code: https://github.com/dtsagile/dmg-signalr

Videos of the Talks

We recorded screencasts of the talks as we gave them, and they are now up at Vimeo.

Node & Socket.IO:  http://vimeo.com/dtsgis/realtime-node

SignalR & ASP.NET MVC: http://vimeo.com/dtsgis/realtime-signalr

DevSummit Presentations

Just a quick post about the presentations we (DTS) are giving at the 2012 Esri Developer Summit

Talking Tech: Presentation Zen for Everyone

1pm Wednesday, Mojave Learning Center (Dave Bouwman and Brian Noyle)

Let’s face it, most technical presentations leave a bit to be desired. Myself and Brian Noyle will talk about our journey from power-point hell to something better. We’ve got ~100 slides and 30 minutes, so join us for a fun session that will make your next presentation rock.

Zen peek2

 

Have a Little BackboneJS

4:30pm, Wednesday, Mojave Learning Center (Brian Noyle and Mike Juniper)

This fast paced talk will introduce the GIS community to the Backbone.js framework in the context of existing ESRI web technologies.  We’ll start with some MVC and HTML 5 love and explain the Backbone.js code structure and implementation pattern with a focus on maintainability and unit testing.  We’ll take a few ESRI examples from the JavaScript API and show developers how to implement them using Backbone.js. We’ll also look at a large and complex development initiative and illustrate how Backbone.js has made our lives easier.

 

Getting Real-Time Part -1: Node.js and Socket.io

10:15am Thursday, Mesquite B (Dave Bouwman)

Some scenarios (i.e. zombie flash mobs) require the ability to keep all users view of the data in sync, in real-time, without requiring an update or page refresh. In this talk we will look at a simple demo application the DTSAgile team created to investigate real-time technologies. This Damage Assessment demo app uses real-time communication to allow users (desktop or mobile) to share real-time “state” as different types of assessments are completed. The idea being that when an “injury” is reported, appropriate medical teams can be dispatched to the location.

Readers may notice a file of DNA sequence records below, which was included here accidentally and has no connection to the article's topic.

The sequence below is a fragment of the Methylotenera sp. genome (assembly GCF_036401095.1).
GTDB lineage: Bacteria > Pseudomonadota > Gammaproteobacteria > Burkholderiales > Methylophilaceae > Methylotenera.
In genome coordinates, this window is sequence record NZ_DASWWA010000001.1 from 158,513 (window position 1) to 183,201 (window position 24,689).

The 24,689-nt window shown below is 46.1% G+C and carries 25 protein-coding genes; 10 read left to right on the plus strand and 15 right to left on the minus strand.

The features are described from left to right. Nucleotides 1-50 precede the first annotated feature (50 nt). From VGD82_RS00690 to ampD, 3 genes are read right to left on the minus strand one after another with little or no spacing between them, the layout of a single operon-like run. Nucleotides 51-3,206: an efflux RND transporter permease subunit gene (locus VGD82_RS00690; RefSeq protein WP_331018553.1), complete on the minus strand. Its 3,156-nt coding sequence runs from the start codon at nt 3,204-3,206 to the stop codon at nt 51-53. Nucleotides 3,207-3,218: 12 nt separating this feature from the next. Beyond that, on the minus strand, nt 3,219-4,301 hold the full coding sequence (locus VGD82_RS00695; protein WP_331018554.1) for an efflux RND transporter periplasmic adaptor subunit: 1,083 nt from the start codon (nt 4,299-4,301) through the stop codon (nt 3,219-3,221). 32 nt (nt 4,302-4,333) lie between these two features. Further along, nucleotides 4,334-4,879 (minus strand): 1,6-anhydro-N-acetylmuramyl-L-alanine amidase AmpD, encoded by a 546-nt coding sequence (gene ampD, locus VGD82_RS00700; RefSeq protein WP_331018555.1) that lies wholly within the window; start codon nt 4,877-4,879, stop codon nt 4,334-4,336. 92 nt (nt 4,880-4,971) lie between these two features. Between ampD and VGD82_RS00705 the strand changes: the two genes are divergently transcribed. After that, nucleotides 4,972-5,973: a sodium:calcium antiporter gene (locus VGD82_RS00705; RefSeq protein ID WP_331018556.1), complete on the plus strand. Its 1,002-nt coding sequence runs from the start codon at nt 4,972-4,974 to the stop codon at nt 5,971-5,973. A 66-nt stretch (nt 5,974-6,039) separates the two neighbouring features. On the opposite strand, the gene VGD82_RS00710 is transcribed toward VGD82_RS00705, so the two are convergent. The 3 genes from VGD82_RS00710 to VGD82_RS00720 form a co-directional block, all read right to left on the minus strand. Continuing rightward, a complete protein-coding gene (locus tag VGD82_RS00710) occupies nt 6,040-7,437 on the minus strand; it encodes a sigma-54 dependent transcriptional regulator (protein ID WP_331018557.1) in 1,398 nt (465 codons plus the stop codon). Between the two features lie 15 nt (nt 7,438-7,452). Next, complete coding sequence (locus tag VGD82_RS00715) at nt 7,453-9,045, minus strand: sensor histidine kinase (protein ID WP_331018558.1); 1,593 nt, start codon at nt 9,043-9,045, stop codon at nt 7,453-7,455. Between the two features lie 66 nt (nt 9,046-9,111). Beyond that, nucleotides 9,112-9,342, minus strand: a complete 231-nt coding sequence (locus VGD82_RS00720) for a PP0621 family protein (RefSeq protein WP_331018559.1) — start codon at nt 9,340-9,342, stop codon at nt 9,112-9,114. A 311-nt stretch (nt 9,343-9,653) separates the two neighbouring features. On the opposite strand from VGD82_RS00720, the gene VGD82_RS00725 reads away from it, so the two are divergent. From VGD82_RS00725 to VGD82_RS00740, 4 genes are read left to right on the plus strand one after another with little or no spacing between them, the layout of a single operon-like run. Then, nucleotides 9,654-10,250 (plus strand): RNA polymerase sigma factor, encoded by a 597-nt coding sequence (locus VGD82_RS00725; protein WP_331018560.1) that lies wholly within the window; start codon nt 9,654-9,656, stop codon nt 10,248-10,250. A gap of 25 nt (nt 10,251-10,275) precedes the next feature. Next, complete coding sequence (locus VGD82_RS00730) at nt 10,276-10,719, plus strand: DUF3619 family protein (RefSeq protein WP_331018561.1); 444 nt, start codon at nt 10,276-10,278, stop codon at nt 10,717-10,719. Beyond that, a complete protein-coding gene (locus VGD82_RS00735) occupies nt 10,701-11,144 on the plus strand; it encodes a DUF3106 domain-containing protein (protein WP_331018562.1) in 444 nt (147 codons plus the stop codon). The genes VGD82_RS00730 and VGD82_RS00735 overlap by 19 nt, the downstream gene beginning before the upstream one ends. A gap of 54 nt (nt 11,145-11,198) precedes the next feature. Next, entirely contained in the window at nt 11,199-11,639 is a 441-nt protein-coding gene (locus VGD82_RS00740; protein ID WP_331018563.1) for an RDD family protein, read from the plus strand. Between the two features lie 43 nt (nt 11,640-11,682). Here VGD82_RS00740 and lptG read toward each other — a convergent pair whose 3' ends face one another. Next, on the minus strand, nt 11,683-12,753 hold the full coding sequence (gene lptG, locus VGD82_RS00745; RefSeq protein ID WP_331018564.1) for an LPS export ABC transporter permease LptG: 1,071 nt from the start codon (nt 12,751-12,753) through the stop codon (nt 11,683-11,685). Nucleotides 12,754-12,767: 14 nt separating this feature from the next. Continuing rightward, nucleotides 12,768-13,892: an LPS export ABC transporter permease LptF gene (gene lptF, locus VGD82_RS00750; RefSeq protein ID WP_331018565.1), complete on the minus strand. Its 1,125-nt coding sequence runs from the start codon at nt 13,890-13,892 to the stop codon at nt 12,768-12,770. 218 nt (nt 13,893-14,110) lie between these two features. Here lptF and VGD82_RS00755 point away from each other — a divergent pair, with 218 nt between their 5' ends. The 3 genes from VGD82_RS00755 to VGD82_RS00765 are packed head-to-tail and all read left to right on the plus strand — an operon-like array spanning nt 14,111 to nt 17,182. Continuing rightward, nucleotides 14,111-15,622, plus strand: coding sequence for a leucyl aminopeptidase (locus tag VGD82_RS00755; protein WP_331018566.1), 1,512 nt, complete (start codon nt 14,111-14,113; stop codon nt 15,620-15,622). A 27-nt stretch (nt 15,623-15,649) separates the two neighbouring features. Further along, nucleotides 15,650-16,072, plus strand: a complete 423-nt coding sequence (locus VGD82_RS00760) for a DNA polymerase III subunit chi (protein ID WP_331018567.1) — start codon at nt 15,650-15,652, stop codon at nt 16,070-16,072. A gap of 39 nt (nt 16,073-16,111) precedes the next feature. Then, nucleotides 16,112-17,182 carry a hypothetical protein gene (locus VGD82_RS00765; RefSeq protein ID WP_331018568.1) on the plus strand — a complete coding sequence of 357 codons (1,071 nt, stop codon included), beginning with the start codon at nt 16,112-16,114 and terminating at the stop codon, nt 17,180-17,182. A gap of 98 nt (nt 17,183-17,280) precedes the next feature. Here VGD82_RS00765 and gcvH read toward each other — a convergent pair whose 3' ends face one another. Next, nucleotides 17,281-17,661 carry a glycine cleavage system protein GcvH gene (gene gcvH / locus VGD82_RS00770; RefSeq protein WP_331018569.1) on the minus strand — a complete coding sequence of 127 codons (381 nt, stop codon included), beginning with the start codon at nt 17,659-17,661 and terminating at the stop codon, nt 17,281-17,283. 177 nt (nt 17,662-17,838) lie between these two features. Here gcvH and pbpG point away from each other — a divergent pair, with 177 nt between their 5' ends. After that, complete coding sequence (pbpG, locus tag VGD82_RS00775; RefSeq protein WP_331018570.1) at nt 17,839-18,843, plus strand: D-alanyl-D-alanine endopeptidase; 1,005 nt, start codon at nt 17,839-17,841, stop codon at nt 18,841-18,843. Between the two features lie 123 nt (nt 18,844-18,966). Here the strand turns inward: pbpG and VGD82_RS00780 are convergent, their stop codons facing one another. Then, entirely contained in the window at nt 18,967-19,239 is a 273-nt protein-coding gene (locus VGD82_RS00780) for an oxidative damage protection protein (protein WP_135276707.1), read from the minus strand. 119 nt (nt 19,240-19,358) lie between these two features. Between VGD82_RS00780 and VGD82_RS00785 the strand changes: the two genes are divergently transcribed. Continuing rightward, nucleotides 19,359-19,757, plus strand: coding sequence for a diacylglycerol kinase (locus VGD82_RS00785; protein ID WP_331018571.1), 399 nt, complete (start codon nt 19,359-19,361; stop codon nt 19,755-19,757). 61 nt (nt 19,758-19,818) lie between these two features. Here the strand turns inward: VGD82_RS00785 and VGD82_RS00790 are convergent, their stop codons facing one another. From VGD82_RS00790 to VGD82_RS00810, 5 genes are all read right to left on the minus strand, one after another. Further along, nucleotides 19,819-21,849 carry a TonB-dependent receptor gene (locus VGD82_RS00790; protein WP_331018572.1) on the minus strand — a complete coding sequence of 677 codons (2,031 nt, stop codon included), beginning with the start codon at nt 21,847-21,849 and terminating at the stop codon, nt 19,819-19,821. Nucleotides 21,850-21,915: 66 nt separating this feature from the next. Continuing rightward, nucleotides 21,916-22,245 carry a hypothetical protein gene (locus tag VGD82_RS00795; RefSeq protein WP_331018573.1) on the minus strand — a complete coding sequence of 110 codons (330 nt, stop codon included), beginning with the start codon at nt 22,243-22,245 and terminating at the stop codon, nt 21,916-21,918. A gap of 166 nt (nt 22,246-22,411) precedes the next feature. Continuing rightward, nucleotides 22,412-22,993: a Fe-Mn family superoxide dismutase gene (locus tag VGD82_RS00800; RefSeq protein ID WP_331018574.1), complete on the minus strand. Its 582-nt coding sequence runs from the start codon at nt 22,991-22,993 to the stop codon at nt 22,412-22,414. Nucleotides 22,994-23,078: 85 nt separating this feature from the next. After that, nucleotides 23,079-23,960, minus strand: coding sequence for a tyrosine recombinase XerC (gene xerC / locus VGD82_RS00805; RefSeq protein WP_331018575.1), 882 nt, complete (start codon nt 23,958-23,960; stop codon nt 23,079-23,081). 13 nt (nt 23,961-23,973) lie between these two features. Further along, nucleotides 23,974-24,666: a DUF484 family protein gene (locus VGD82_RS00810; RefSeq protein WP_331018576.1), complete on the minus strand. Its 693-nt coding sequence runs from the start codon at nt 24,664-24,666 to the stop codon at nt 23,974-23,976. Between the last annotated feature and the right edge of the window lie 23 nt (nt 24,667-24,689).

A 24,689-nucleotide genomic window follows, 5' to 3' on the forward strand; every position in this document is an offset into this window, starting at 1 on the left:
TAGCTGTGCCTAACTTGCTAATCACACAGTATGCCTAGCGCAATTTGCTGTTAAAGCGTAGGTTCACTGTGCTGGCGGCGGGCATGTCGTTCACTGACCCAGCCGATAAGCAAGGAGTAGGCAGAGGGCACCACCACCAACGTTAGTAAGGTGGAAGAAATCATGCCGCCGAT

Node peek

In this part, we will show a simple node.js app that uses socket.io to send notifications between clients and the server, as well as sending the point locations to an ArcGIS Server feature service. Bring your notebook/iPhone/iPad/Android devices and let’s see how many sessions we can run on an AWS micro instance before we crash the wireless network, or overload the server!

Code: http://github.com/dtsagile/dmg-express

 

Getting Real-Time Part -2: ASP.NET MVC and SignalR

11:00am Thursday, Mesquite B (Mike Juniper)

In this session, Mike Juniper will show how to implement the same Damage Assessment demo app, but this time, working on the Microsoft platform, using ASP.NET MVC and the fast evolving SignalR library.  Finish out the Dev Summit with a bang and go back home armed with ideas on how to easily add real-time capabilities to your existing apps.

Code: https://github.com/dtsagile/dmg-signalr (coming soon!)